Regardless of whether or not your job interview was successful, it is always important to immediately follow-up with your interviewer through email.
When your resume and interview accomplish your mission of selling yourself to a target company by highlighting your skill set, experience and interest in a particular position, a follow-up email reiterates your interest in the job, builds on the success of your interview and resume, and keeps your name front and center on the minds of those involved in the hiring process. When you suffer a misstep in an interview, a follow-up letter allows you an opportunity to fix those mistakes you have made.
The basic follow-up letter should immediately show your appreciation for even allowing you to interview for the position. Remember, they didn’t have to interview you, no matter how qualified you think you are for the position. So, thank them for the opportunity and then do the following:
Demonstrate just how important you are to the company. A company like Accenture is not hiring someone just to fill an empty seat. They have a need to fill. What is the company looking for in this job opening and how can you help fill that need. Tell them exactly what you bring to the table.
Expand on the interview. They asked you a question about a problem you faced that you solved and how you solved it. You answered it, but maybe that problem didn’t exactly match the issues a company like Lazard is facing. However, when you get home, you remember another problem you solved that would make you the perfect candidate for the job opening. Touch on that and let them know that you were continuing to think about their questions even after the interview was complete. It shows your interest.
Show your knowledge of the issues the company faces. Random House has books that sell themselves, but some titles just don’t have that power. They ask you how you would promote those titles. You are not as familiar with them, so you provide some generic ideas in the interview. However, when you get home, you research these titles and similar books and come up with a number of ideas that are more specific. Address them in your cover letter. It shows that even when you’re not familiar with a topic, you’re a quick learner and have the ability to figure things out without guidance.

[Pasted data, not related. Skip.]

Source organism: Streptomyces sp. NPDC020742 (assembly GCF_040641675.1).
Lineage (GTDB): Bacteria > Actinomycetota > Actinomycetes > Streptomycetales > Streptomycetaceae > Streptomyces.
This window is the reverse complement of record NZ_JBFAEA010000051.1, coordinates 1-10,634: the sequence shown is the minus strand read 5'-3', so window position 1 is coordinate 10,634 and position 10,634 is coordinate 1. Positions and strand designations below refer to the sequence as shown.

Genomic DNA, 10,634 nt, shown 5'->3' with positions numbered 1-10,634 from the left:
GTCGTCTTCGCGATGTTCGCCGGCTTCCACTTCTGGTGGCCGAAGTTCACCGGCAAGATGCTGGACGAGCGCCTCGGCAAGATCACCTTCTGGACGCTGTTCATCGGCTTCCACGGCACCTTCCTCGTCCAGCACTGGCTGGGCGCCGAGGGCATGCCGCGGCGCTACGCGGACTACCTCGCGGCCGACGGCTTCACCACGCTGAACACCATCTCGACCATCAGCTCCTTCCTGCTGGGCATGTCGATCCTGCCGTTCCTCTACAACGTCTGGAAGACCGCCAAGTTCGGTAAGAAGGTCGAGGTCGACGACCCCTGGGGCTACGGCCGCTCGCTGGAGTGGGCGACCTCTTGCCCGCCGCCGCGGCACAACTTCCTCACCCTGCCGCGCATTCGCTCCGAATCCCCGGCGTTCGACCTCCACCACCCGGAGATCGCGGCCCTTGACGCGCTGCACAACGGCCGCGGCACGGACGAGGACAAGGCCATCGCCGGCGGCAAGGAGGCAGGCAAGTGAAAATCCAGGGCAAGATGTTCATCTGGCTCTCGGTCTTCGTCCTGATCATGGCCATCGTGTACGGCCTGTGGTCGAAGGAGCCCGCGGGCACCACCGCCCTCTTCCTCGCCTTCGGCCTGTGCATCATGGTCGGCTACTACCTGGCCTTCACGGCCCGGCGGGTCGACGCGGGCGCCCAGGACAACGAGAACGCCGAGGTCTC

Correct some mistakes you made in the interview. They asked you a question…you did not answer it fully. Rather than leave things incomplete, acknowledge that you didn’t fully answer the question and felt that you should elaborate on what you said earlier. Then add to your answer. Make the answer something that will satisfy the hiring managers. Don’t over-share. Don’t end up putting your foot in your mouth. The best thing about a follow-up letter is that you can look at it before you send it. So, make sure you go over your response before hitting the send button.
Change their minds. A company openly expressed their disbelief that you are willing to relocate for a job. This does not bode well for your chances. Make sure they are convinced you are ready. If you have to, include information on your plan of action for what you will do to make a smooth transition from your old home to your new digs in another state. This goes for any other objections they may have. Give it some thought and then address the concerns they have.
You should always end a follow-up email making sure the interviewer is fully aware of your interest in the position and your desire to work for the company.
With all that said and done, try to keep your follow-up email quick and to the point. There might be some reasons your email will have to be longer than most, but keep it tight; make it easy to read; and make it a letter that will be memorable for all the right reasons. Don't do all this in a handwritten letter. Emails are the best way to go, because they are immediate. If you want, a second follow-up note, sent via snail mail, is ok just to thank them for meeting you. That’s always a nice touch, too.
--Jon Minners, Vault.com